By Tom Kleckner
Commission Approves Revised 345-kV CenterPoint Project
The Public Utility Commission of Texas last week preliminarily approved a certificate of convenience and necessity for CenterPoint Energy’s proposed 345-kV project in the industrial Freeport area south of Houston, but not before quibbling over the wide range of cost estimates (Docket 48629).
CenterPoint provided ERCOT a revised estimate of $481 million to $695 million for a new 345-kV double-circuit transmission line over its preferred route connecting two substations and upgrading an existing 345-kV double circuit line. The grid operator filed a revised study with the PUC on Dec. 14 that still recommends CenterPoint’s preferred route.
“The range of cost estimates is still not terribly satisfying,” Commissioner Arthur D’Andrea said. “It’s no one’s fault but the ambiguity and uncertainty of doing these [studies].”
“Unsatisfying is an understatement for me,” PUC Chair DeAnn Walker said, “especially when the low end — the $481 million — depends on using state land that I’m not sure is even an option.”
In September, the commission had asked ERCOT to take a second look at the project in the face of rising costs.
ERCOT reviewed five options in its original study and 10 in the second. Its Board of Directors approved the project, which was estimated at $202 million, in December 2017. (See “Board Approves $246.7M Freeport Transmission Project,” ERCOT Board of Directors/Annual Meeting Briefs.)
With the order, NRG’s annual funding amounts will drop from $758,791 to $264,351.
The PUC “substantially reduced” the annual funding requirement in its last review in 2013, assuming a 20-year license extension for STP’s twin units from the original 2027 and 2028 expirations. The Nuclear Regulatory Commission approved the extensions last year.
NRG’s share of the decommissioning fund was $691.8 million at the end of 2017. The plant faces total decommissioning and dismantling costs of an estimated $2.5 billion.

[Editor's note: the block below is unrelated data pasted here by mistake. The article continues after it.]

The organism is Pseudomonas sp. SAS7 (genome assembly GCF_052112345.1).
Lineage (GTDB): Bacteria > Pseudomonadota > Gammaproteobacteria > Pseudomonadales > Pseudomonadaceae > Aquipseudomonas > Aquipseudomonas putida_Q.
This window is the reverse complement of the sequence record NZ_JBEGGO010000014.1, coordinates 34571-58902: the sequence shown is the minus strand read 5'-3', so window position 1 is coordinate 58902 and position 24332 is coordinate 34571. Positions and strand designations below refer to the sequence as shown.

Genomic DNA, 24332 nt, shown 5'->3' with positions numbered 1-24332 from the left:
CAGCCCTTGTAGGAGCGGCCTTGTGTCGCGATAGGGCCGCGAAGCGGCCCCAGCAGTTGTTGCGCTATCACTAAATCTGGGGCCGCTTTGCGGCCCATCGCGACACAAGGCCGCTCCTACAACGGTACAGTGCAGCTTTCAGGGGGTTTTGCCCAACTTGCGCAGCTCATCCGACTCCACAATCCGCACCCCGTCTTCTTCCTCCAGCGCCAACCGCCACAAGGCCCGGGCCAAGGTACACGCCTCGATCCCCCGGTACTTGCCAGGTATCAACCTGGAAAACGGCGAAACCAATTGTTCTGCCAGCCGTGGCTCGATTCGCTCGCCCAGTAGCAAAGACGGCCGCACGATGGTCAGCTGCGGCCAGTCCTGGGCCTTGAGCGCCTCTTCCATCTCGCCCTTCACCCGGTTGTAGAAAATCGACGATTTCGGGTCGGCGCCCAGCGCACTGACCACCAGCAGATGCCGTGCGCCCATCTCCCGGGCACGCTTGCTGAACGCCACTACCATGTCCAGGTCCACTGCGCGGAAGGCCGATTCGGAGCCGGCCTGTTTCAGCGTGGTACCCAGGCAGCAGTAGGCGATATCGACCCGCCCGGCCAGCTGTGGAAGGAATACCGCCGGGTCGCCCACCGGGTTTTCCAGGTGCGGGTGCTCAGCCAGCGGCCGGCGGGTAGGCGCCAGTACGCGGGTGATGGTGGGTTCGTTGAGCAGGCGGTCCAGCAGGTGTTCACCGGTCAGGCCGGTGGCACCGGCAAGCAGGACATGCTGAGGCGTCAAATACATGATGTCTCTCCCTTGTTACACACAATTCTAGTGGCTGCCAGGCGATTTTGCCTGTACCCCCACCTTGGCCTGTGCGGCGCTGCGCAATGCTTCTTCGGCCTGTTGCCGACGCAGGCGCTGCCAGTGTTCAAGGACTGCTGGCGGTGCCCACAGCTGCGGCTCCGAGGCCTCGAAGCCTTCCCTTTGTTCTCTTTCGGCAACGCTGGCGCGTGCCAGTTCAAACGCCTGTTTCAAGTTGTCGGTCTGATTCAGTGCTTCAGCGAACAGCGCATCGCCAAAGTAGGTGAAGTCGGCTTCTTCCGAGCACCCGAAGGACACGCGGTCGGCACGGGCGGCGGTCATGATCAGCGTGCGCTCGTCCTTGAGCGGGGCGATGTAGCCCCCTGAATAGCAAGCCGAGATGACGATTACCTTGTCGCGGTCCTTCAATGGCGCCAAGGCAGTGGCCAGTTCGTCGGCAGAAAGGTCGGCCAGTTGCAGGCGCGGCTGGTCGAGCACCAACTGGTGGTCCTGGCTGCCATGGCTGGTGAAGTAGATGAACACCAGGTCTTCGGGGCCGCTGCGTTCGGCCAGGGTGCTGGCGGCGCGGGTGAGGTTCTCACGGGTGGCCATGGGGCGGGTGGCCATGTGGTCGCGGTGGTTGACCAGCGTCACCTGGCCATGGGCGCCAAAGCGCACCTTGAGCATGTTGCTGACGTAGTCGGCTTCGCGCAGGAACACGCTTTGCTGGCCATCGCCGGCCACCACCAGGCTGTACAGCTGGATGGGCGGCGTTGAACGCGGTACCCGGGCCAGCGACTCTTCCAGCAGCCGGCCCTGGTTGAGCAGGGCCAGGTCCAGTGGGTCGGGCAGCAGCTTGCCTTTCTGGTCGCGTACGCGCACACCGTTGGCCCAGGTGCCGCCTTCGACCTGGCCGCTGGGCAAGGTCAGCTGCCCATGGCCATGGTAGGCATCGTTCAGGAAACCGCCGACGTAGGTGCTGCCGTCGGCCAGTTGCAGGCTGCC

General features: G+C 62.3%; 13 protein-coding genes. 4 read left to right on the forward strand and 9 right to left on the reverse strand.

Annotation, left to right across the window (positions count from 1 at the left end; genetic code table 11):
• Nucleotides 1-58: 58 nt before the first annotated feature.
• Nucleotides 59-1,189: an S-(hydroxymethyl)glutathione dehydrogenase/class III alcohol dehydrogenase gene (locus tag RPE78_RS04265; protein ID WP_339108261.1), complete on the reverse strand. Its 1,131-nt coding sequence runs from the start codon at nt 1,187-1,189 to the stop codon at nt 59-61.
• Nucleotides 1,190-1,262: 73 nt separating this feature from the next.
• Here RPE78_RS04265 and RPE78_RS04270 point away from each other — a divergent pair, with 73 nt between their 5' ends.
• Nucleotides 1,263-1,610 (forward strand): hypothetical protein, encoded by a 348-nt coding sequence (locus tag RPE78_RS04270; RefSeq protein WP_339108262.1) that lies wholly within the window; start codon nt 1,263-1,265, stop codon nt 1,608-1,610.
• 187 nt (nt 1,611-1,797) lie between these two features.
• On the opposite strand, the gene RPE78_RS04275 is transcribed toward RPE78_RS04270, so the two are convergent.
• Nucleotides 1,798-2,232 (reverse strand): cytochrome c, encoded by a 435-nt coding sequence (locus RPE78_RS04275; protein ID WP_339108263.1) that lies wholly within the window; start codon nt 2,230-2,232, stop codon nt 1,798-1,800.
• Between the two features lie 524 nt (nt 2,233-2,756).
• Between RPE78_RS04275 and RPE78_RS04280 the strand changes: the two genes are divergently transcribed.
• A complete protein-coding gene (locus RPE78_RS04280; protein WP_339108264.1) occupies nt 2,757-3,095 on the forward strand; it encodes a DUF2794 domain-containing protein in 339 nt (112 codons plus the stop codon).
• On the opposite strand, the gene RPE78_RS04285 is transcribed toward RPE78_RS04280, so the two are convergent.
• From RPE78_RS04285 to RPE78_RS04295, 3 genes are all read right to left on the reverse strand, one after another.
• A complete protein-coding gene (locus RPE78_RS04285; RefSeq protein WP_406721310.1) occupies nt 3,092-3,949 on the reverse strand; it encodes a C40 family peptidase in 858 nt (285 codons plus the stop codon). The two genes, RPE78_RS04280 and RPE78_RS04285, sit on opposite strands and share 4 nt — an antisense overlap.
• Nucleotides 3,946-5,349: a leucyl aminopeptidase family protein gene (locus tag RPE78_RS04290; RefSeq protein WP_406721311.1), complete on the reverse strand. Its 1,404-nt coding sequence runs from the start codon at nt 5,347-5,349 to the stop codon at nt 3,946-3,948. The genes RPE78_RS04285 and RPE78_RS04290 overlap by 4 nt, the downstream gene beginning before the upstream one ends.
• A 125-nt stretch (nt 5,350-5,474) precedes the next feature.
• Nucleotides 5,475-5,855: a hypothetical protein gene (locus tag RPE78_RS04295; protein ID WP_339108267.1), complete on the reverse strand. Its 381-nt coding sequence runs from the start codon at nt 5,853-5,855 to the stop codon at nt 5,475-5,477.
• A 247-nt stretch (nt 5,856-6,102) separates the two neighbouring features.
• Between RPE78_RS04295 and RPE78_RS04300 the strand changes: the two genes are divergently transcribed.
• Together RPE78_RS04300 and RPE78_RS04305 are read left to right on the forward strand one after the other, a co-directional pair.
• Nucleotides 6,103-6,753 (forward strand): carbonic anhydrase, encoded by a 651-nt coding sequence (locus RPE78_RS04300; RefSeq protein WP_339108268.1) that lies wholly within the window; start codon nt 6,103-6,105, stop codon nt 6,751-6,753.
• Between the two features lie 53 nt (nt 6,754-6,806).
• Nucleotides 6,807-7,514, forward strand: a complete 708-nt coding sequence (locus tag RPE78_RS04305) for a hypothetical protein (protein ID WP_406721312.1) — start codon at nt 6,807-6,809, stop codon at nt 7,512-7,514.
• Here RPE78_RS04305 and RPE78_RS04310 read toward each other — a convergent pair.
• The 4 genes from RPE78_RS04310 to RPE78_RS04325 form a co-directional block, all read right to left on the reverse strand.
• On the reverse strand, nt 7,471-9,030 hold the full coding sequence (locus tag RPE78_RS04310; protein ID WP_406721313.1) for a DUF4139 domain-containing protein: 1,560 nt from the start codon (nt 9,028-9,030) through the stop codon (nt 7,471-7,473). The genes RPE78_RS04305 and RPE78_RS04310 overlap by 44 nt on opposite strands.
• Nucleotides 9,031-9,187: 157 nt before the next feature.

The company owns a 44% share of STP. The plant’s other two owners are the city of San Antonio (40%) and the city of Austin (16%).
The nuclear plant’s two units have a combined capacity of almost 2.6 GW. They have been online since the late 1980s.
Hearing Schedule Set for Sempra-Oncor-Sharyland Deal
The commission will hold hearings April 10-12 on proposed transactions involving Sempra Energy, its Oncor subsidiary, Sharyland Utilities and Sharyland Distribution & Transmission Services (Docket 48929).
Staff filed a procedural schedule following a Dec. 18 prehearing conference.
In October, the parties announced deals worth $1.37 billion, with Sempra buying a 50% stake in Sharyland D&T and Oncor acquiring transmission owner InfraREIT. (See Sempra, Oncor Deals Target Texas Transmission.)
The transactions would result in Sharyland T&D becoming an indirect, wholly owned subsidiary of Oncor, owning transmission and distribution lines in central, north and west Texas. Sharyland Utilities would remain in South Texas, with Sempra owning an indirect 50% interest. The real estate investment trust (REIT) structure that holds Sharyland and Sharyland T&D would be terminated.
InfraREIT and Sharyland are both owned by Hunt Consolidated, which failed in a 2016 attempt to acquire Oncor.